The question demanding an answer is how things will change within the Catholic Church because of a five-year study into reasons for widespread sexual abuse of children?

I believe the main reason why there has been rampant child sex abuse within the Church is because of the power priests (and teaching brothers) hold. They are kings of their parishes, and can do whatever they like. Tragically we now know vast numbers have.  

Will the Church be different in five, 10, 15 years’ time? I doubt it. Let us hope that ordinary every day people will demand safeguards be put in place to protect children. 

Julie Robinson, Cardiff

STOP THE BUS DELAYS

I ask in all seriousness, how many weeks does it take to replace a bus stop?

On 9 August 2017 I lodged a request to replace a missing bus stop sign on Warners Bay Road, Mount Hutton with Newcastle Transport through the Transport for NSW feedback page online. 

The following day I received an email response from Newcastle Transport which read "Thank you for contacting us, the information you have supplied is very important to us, the feedback will be passed onto our contractor to have the stop rehoused." 

Over six weeks later this bus stop has not been replaced. My mother was recently injured at work and was hospitalised for a number of weeks and underwent four surgeries. As my mother does not drive she relies heavily on public transport and without this bus stop she is required to walk further along Warners Bay Road to the next bus stop.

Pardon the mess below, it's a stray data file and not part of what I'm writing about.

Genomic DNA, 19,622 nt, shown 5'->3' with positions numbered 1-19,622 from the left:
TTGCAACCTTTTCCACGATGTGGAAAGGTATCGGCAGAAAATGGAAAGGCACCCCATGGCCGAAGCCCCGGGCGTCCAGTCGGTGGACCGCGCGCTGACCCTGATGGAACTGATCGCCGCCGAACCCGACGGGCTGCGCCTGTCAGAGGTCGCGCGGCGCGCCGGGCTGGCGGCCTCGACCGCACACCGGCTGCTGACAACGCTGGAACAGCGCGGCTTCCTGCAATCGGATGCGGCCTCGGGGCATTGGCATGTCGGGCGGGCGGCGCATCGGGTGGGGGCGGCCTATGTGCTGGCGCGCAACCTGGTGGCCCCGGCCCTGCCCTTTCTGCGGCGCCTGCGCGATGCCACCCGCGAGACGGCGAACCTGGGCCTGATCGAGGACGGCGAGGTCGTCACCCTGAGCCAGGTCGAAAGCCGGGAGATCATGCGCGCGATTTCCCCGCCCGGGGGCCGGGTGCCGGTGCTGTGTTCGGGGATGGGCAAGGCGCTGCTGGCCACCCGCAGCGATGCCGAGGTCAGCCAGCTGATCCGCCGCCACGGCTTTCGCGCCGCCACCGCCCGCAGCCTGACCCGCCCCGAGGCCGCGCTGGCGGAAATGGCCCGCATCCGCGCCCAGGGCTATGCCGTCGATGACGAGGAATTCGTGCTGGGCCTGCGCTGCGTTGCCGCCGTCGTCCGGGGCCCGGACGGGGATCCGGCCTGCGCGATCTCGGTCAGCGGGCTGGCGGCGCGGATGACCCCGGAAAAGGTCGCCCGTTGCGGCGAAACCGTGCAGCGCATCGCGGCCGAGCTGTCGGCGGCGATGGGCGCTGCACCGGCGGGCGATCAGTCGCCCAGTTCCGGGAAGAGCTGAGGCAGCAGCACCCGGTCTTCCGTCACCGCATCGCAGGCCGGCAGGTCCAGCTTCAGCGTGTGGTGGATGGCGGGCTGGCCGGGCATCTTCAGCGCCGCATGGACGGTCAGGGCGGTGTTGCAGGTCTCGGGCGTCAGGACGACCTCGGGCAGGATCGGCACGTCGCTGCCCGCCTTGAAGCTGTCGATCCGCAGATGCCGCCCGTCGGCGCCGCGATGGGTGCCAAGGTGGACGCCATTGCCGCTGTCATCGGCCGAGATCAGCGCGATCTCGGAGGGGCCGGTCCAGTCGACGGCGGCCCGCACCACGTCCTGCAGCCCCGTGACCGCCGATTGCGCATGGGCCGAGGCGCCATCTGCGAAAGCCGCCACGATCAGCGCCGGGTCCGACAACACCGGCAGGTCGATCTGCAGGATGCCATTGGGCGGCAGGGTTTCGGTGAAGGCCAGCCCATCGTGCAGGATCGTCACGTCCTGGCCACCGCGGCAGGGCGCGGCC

Members of the Mount Hutton community who live on Auklet Road and Kestrel Avenue including school children, the elderly and commuters use this stop on a daily basis. Similar requests under Newcastle Buses did not take anywhere near this long to be rectified.

The NSW Government promised us improved services under the new private operator however I am yet to see any benefits. 

Matthew McMullen, Mount Hutton

Focus on the victims

THANKS Julie Robinson (Letters, 20/9) for exposing the lack of insight by those who were employed by the Catholic Church into (theoretically) discovering how a global child sexual abuse tragedy occurred.